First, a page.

On Wednesday, March 18, I had a great time at the Improv Night put on by the Taiwanese Student Association, and organized by Austin Luor ’17 and Emily Wu ’18. I had never been to a TSA event before, and I was extremely pleased with the atmosphere there. Everyone I talked to was welcoming and approachable. There was also a good musical selection as we waited for the event to start, which took a little while to get everything together, but everyone was so pleasant I hardly noticed. I’ll freely admit that I do not have much experience with improv comedy, but this was very fun. The night was set up as a series of five games for groups of four to compete in, and the group that won the most games received prizes. All of the games had a Taiwanese theme and were generally very entertaining.
Before any of the games actually started, we were all shown a video that depicted a shy and lonely college student without friends who then found her inner self and became a better person for it, ending with her being handed a pamphlet for the improv night itself. The video was interesting and was a good introduction.
The first game was a Pictionary/charades combination as a warm up before they got to the actual improv part of the night. Each team was given a series of Taiwanese objects that they could either act out or draw. This game didn’t particularly draw my attention, because Pictionary and charades are only really fun if you’re playing. However, the rest of the games absolutely made up for this.
In the second game the groups pretended to be hosts on a cooking show. What made the game funny was that the groups were also playing “not my arms,” a game in which one person stands behind the other person and acts as their arms.
Each food that the groups “made” was a cultural food from Taiwan, and after the group was finished the type of food and the culture behind it was explained. However, after the first couple of foods there were some concerns about time so these explanations were shortened. I had a lot of fun watching this game, as all of the teams had a unique and hilarious way that they approached it.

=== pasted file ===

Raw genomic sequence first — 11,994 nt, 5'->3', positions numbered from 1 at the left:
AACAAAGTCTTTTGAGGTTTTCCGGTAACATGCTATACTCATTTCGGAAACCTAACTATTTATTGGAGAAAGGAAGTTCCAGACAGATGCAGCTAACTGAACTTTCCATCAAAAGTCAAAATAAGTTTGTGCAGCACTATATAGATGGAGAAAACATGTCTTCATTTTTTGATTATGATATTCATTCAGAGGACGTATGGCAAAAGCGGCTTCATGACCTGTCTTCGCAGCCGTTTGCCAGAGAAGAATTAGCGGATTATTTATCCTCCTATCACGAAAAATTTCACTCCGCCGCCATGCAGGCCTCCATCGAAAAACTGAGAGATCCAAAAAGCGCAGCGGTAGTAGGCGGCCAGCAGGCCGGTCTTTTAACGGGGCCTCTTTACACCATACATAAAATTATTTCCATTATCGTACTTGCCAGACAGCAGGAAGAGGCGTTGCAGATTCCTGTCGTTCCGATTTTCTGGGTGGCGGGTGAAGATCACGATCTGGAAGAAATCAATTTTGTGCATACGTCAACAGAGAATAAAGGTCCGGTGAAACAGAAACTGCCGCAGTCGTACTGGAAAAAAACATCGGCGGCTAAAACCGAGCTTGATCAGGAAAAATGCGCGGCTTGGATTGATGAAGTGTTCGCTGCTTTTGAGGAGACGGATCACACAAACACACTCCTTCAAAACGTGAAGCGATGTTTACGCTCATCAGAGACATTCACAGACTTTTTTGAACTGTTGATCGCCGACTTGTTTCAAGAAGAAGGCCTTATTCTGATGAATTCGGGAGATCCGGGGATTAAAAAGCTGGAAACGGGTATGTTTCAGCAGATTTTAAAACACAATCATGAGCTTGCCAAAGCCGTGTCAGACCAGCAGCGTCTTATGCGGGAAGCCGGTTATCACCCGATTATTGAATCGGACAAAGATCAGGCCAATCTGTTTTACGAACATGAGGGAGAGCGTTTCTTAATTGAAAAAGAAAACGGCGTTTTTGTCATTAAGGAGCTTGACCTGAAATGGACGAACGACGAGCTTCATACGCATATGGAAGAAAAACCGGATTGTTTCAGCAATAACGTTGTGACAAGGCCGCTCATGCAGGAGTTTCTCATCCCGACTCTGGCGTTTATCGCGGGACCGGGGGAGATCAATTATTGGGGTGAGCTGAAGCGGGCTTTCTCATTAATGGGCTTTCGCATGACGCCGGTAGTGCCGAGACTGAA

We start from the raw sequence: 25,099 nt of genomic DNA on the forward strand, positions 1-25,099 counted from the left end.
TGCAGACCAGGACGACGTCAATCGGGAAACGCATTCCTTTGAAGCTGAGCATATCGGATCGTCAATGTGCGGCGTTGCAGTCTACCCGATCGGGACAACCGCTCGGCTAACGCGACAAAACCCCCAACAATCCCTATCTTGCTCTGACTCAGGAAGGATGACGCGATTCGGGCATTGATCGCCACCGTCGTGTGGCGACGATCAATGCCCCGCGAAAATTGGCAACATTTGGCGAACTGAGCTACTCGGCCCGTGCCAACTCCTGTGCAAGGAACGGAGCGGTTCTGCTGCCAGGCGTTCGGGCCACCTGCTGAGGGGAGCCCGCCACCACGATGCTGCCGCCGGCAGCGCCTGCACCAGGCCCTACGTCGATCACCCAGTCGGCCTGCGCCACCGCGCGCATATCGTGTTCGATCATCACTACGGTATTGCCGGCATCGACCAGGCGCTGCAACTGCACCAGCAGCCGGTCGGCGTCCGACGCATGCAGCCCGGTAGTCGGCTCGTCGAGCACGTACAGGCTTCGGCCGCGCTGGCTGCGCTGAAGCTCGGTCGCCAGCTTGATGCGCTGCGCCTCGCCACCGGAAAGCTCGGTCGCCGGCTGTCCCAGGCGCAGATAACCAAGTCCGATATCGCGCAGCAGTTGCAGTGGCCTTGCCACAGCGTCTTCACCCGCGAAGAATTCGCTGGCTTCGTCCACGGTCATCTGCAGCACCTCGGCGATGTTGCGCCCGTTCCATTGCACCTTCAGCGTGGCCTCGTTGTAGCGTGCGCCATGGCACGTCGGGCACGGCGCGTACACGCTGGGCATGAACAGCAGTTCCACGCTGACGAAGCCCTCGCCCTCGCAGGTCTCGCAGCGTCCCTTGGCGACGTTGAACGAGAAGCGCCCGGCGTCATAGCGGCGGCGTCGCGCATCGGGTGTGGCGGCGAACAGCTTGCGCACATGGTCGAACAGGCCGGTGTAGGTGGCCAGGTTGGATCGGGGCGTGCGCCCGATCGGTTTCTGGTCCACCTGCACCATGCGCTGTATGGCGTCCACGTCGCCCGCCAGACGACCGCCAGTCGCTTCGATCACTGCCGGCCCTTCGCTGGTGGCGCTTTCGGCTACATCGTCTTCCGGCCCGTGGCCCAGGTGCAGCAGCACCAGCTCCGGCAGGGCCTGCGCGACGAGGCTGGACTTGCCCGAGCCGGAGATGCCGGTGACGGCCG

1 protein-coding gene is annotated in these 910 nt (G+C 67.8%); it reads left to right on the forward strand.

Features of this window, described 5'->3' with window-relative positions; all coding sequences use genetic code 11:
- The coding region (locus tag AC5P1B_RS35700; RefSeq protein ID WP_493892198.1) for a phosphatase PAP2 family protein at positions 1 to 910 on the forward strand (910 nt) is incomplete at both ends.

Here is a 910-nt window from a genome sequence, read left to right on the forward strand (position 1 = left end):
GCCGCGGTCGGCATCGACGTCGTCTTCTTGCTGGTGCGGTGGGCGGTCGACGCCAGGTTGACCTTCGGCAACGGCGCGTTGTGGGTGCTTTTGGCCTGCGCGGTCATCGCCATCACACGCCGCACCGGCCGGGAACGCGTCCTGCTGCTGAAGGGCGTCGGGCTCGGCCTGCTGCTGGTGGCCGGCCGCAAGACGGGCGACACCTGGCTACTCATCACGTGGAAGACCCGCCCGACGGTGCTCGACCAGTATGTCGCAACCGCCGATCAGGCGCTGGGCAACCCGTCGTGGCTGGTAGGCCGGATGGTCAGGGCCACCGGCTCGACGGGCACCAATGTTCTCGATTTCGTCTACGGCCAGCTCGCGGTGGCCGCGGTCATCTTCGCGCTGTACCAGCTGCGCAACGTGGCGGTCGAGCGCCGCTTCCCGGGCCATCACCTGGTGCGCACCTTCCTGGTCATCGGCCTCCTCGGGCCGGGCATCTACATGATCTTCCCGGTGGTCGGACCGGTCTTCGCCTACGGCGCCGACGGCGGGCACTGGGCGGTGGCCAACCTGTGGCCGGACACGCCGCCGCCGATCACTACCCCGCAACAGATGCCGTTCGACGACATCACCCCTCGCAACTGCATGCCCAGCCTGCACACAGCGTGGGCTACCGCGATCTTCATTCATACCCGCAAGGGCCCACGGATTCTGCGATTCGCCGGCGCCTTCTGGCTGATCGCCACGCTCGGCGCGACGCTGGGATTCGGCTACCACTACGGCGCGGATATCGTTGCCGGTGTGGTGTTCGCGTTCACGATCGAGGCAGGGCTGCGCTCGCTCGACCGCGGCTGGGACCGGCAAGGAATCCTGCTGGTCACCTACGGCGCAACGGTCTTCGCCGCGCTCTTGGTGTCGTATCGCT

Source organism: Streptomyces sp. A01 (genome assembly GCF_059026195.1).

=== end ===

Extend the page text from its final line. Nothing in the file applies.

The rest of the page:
I think one of the best comedic elements was accidental: Often actors would forget that the front person wasn’t supposed to use their arms and they briefly became a four-armed person. The game was especially confused by the fact that the competitors could be told to switch who had control of the arms at any time throughout the game.
The third game was the funniest because the audience had to choose a relationship between the four members of a group and TSA’s E-board provided the groups with a location. One of the groups had their 69th Brandeis alumni reunion in a night market, and watching them imitate the elderly playing ring toss was one of the most comedic moments. Another group was a pet store owner with three pets—an octopus, a parrot and a loris—and the animals were in a love triangle. The last group had the four characters rowing boats near each other, when the two guys realized that the girls were pop stars and acted like crazy fanboys, jumping out of the boat.
In the fourth game, each group came up with their own skit, but at random points had to read a different prompt off of a piece of paper. One of the teams was decorating Levin Ballroom for a night market and ended up incorporating reading Harry Potter on the beach and sitting on porcupines. Another team was made up of two evil villains who turned everyone into bacon and made them speak Chinese. On a scavenger hunt, the final team read each prompt like it was a clue, which was very clever of them.
In the final game, each group was shown a clip and given 30 seconds before the clip was played again and they had to act out the clip as it played and then continue the scene. They could also be commanded to pause, fast forward or rewind the scene at any time. This was fairly entertaining, and I think it was a good game to end on. I didn’t really understand the initial clips, because I do not understand Chinese well, but I thought the skits were fantastic.
All of the competitors performed really well, and I had a great time watching everything. The commentary from the judges was also fun to listen to, and I think the night went very well overall.